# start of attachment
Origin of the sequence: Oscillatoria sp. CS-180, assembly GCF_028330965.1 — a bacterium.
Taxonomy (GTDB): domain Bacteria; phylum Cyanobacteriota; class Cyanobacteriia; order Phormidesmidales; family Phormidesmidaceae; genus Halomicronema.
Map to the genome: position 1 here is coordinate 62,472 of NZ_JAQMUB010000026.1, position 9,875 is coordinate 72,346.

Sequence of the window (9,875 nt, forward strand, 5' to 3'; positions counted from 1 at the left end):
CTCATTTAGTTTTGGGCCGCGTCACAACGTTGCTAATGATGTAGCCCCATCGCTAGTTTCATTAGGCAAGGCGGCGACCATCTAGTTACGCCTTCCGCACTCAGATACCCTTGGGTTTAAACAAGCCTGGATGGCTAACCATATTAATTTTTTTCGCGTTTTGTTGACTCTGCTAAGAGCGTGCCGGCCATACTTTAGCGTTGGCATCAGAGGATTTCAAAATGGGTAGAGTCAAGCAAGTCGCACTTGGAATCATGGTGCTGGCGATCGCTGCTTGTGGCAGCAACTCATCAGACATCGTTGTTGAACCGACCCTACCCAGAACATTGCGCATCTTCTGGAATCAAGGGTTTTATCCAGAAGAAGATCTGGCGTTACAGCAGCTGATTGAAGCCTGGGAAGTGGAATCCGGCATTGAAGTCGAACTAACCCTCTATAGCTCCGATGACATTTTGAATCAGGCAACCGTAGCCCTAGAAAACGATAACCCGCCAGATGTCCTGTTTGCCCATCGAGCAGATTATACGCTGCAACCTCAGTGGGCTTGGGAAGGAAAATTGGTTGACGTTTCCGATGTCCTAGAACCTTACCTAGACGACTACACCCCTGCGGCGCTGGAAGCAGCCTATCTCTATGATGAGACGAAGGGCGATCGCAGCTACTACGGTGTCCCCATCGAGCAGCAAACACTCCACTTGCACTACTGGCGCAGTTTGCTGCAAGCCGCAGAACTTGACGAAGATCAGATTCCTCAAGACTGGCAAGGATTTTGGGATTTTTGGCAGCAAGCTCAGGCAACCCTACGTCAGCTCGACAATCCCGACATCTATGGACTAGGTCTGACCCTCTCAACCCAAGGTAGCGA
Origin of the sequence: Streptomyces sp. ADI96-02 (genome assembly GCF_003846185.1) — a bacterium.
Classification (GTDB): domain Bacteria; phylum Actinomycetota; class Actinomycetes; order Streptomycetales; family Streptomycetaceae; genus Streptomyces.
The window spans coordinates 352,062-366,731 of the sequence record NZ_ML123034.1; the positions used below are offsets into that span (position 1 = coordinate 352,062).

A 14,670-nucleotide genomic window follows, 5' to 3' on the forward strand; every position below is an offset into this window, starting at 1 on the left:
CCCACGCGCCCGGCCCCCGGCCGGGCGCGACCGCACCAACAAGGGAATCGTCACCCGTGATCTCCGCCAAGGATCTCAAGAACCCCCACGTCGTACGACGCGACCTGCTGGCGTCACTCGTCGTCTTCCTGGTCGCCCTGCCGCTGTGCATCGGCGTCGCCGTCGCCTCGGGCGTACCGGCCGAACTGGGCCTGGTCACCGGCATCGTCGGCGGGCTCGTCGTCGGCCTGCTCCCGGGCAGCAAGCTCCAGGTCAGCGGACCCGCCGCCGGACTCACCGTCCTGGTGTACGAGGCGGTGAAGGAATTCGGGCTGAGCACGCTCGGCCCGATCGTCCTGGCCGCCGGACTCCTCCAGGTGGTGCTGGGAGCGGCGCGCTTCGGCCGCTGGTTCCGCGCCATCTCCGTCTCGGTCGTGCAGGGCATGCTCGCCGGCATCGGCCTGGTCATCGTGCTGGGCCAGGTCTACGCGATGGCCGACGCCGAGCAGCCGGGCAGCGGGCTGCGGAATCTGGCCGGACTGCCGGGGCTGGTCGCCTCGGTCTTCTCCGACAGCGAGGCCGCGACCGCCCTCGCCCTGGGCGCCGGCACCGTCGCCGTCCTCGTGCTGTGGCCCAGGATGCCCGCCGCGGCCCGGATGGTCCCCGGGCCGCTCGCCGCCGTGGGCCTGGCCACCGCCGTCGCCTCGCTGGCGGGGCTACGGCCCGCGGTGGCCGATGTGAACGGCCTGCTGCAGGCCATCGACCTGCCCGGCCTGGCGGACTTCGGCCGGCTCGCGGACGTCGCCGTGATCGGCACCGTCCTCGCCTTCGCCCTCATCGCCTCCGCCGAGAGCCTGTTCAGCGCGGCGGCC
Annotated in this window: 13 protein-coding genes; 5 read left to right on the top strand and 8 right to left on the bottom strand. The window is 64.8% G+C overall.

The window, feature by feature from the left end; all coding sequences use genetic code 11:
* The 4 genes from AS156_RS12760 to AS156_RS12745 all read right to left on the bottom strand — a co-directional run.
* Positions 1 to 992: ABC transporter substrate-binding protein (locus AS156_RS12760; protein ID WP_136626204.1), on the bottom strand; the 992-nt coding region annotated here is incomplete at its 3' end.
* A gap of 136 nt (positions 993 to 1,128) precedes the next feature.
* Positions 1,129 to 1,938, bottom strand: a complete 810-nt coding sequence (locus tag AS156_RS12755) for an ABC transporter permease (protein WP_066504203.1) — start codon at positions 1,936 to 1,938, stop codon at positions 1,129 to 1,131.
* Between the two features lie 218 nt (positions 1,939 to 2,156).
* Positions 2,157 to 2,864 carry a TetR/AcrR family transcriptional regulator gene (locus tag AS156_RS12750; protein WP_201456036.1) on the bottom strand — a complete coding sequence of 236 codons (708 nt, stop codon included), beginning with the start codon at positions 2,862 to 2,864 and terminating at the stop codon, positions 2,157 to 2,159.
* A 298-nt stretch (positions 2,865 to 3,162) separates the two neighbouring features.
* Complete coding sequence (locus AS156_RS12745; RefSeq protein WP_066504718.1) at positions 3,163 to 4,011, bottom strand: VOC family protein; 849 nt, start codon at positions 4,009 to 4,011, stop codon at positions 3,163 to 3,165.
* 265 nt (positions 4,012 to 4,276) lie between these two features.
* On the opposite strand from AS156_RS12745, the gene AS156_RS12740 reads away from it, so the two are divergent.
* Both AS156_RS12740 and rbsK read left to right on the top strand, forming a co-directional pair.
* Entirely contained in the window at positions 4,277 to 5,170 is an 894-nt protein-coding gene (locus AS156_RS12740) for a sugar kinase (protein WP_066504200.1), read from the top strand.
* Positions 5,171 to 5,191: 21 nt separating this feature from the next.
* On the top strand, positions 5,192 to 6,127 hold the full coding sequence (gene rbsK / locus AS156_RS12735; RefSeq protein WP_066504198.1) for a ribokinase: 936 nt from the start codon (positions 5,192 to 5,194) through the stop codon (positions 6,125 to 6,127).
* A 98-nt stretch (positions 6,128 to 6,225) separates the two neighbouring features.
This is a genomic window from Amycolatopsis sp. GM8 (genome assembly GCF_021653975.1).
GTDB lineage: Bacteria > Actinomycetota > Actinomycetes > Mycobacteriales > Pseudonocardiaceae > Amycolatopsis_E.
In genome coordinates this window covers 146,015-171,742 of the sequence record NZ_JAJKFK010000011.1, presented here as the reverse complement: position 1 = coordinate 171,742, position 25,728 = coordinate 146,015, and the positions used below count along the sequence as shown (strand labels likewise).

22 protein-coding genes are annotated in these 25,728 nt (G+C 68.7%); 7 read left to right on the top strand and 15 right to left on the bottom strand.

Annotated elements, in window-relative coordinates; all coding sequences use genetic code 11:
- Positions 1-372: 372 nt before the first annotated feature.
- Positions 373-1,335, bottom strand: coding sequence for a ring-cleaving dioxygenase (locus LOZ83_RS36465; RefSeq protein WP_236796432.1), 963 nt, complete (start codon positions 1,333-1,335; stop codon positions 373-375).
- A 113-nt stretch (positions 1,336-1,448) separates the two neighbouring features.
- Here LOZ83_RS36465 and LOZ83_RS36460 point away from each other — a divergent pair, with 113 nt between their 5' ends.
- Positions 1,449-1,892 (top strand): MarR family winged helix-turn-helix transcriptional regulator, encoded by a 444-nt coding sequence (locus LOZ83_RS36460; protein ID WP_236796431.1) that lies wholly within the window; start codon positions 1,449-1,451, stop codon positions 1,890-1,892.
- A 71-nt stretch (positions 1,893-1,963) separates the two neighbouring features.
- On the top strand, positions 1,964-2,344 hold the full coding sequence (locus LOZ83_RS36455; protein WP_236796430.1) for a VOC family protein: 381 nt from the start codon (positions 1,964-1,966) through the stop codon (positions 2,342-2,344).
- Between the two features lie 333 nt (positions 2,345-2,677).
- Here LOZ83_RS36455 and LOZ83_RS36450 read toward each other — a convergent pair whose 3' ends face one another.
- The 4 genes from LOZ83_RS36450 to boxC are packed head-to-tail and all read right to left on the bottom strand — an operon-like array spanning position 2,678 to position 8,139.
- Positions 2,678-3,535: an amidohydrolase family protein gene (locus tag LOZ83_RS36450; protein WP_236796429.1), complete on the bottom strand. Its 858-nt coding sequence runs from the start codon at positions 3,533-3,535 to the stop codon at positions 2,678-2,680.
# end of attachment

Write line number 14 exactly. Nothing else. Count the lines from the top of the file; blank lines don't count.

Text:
* Positions 1 to 992: ABC transporter substrate-binding protein (locus AS156_RS12760; protein ID WP_136626204.1), on the bottom strand; the 992-nt coding region annotated here is incomplete at its 3' end.